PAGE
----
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South Africa - Western Cape (1)


By AndrewR


Back in September, I flew off to South Africa for a holiday, my fourth visit to the country. With so many different soil types, variations in the terrain, and multiple micro-climates, there are more endemic plants here than in any other country in the world; even Table Mountain has more different plants growing on it than the whole of the British Isles! We had two days in Cape Town before heading up the west coast, an area I had not visited before.

After an overnight flight, we had a gentle introduction with a visit to the Company’s Garden, directly opposite our hotel. Initially an area growing fruit and vegetables to feed the first Dutch settlers, ornamental plants began to be introduced. At first these included roses, oak and pine tress brought from Europe, but later native plants were grown here, and these are mainly what you can see today.

After catching up on sleep, we were due to go up Table Mountain on our second day. The day dawned sunny and clear, the conditions were perfect. Our local guide, who had lived in Cape Town for 15 years, said he had never seen such good weather for a trip, and a couple of Americans we met later had waited two weeks for a break in the weather.

You go up in a cable car which slowly revolves, so everyone gets a view of the mountain and the city below.

The top of Table Mountain. The bush is leucadendron tinctum, a protea relative.

Plants here are typified by their small leaves, an adaption to the cold winters, hot dry summers, and acid soils which are poor in nutrients. These types of plants are known as fynbos (meaning fine leaves). Here is another, adenandra villosa.

We then headed for Kirstenbosch Botanical Gardens, on the eastern slopes of Table Mountain. Founded in 1913 to preserve the country’s unique flora, it was the first botanical garden in the world with this ethos.

This is a leucospermum, another protea relative. To the left are the tall dark flowers of melianthus major.

Among the thousands of plants growing in the gardens are this spiky aloe and colourful lampranthus.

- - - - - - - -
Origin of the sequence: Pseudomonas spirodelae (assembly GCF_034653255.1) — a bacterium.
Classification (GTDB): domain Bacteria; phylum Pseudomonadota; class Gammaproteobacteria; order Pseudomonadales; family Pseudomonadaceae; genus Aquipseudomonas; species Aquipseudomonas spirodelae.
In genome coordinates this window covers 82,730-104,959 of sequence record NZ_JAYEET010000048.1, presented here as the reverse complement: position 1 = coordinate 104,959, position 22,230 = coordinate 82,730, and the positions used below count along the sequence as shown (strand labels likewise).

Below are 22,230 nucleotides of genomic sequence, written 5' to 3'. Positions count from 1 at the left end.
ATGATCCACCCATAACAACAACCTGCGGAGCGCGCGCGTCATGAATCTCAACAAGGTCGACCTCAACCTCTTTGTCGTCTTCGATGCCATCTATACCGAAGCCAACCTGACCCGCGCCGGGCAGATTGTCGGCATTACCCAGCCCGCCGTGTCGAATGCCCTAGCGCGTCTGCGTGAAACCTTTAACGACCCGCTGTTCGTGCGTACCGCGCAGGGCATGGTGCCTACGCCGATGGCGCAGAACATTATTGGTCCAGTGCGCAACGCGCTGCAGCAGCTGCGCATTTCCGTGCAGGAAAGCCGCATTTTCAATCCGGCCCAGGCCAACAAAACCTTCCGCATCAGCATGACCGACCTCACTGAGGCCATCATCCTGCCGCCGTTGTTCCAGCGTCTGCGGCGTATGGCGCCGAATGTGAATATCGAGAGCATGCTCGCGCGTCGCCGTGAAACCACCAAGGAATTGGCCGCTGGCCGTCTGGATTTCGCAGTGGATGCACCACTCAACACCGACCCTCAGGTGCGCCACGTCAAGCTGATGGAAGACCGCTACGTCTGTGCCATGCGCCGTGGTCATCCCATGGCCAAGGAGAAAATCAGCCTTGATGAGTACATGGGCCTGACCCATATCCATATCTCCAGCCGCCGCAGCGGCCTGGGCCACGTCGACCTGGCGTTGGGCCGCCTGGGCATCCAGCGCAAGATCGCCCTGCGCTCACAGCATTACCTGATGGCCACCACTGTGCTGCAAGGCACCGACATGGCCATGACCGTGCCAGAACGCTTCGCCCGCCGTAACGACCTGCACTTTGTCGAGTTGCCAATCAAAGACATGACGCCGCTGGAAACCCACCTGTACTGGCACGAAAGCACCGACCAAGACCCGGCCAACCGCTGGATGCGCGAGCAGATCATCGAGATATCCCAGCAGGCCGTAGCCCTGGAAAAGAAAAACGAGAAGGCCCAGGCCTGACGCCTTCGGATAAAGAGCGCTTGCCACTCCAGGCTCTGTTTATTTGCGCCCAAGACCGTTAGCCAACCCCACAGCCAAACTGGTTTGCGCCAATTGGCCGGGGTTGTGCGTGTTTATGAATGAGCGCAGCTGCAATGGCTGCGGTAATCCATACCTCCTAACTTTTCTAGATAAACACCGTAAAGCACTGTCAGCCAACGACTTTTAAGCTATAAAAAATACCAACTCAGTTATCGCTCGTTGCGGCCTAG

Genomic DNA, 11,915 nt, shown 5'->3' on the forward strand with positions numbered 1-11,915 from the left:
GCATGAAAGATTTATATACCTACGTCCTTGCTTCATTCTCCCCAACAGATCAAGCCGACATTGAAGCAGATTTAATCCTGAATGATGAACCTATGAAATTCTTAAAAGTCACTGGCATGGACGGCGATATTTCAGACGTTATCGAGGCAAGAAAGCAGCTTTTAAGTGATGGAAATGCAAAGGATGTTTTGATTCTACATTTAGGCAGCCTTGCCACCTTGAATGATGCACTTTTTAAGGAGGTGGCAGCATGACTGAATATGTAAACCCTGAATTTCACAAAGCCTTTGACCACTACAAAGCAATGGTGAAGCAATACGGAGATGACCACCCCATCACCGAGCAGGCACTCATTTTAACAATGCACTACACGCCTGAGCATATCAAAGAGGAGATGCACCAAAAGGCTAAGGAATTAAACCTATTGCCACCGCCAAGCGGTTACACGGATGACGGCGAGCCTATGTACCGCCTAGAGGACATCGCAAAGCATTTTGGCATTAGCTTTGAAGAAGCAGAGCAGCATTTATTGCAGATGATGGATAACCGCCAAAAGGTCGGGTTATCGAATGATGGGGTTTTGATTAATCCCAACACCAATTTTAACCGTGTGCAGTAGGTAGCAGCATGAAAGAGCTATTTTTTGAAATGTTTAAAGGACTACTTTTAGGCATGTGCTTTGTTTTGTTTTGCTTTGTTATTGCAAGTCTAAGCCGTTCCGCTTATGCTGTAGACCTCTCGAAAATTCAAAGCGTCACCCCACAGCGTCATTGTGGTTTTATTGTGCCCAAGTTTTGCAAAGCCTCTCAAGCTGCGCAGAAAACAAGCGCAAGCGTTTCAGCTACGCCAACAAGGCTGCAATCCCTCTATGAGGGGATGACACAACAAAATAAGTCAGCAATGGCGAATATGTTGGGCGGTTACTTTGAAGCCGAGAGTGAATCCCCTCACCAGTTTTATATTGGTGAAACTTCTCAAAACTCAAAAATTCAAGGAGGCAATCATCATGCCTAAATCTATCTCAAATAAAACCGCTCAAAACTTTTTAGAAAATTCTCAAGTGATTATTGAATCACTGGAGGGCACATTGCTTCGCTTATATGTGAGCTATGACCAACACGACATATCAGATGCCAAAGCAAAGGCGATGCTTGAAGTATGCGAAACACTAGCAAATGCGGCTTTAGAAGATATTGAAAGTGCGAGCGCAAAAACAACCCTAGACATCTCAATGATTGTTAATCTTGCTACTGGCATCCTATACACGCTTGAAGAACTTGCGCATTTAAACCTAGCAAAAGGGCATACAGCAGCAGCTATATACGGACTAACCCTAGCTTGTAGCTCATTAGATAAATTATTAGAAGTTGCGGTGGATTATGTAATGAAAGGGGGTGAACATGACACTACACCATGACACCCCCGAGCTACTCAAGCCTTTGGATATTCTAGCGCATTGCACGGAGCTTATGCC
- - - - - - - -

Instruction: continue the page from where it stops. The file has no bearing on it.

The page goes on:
Another important family of plants is the cycads. These plants existed in the time of the dinosaurs (hence the models among the plants), but the greatest risk to their survival now is ground being taken for agriculture.

There were also plenty of birds in the garden. This female owl seemed quite tame, and was sitting on her nest behind a rock; the male sat in a tree overhead, keeping an eye on things.

Finally for now, the King Protea, protea cynaroides, the national flower of South Africa.

To be continued….

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wow, what a wonderful blog. I really wish I could get over my dislike/fear of flying. There are so many places I'd like to go to, to see the plants.
the photos are sharp and make this a joy to read. looking forward to the next one.

21 Jan, 2017


Fantastic, thank you! It is so interesting to see what at first looks like a well planned British garden and then on closer looking the plants are quite different! Looking forward to the sequel.

21 Jan, 2017


What a wonderful place to visit, and what weather indeed, great blog Andrew, looking forward to the second one...

21 Jan, 2017


yes a nice insight into some of the plants of S.A

21 Jan, 2017


OH would like to visit Victoria Falls, go over them on a steam train, but I said only if we could see Kirstenbosch Gardens in the South and do the Garden Route. Your blog has wetted my appitite, all those wonderful different species, in your excellent photos. However I didn't quite realise, how many misty days there might be, up Table Mountain. I await your next instalment from the West Coast with anticipation.

22 Jan, 2017


Sue - there's not actually that many misty days on Table Mountain, and a run of bad days is pretty unusual. There is a prevailing wind from the north that usually blows any fog off there quite quickly. But if the conditions are right, the top gets covered in cloud which gradually rolls down the sides of the mountain - the locals call it the tablecloth.

22 Jan, 2017


I think I saw the Protea plant (National Flower SA)
at Tresco Abbey Gardens. Will check my photographs.
Lovely blog. Thank you for sharing your adventure.

22 Jan, 2017


Diane - yes, they grow it there. There are some being grown in milder parts of the UK mainland now as well.

22 Jan, 2017


Absolutely stunning plants and scenery. Thanks for taking us there , looking forward to seeing some more of your holiday.
There is a Protea on Tresco Diane, in the gardens there. The one photographed here is so lovely.

22 Jan, 2017


Fascinating blog and lovely pics Andrew.

22 Jan, 2017


Gorgeous pictures, the gardens look so wonderfully lush.
Thank you for sharing, looking forward to the next instalment.

24 Jan, 2017


Great to see plants growing outside like that!

25 Jan, 2017


A fascinating blog I would love to see the Leucadendron and Protea growing in their native habitat. Both are exotic favourites in the floristry world... :o) I've just read part 2, so now I'm off to find part 3! ;o)

29 Jan, 2017

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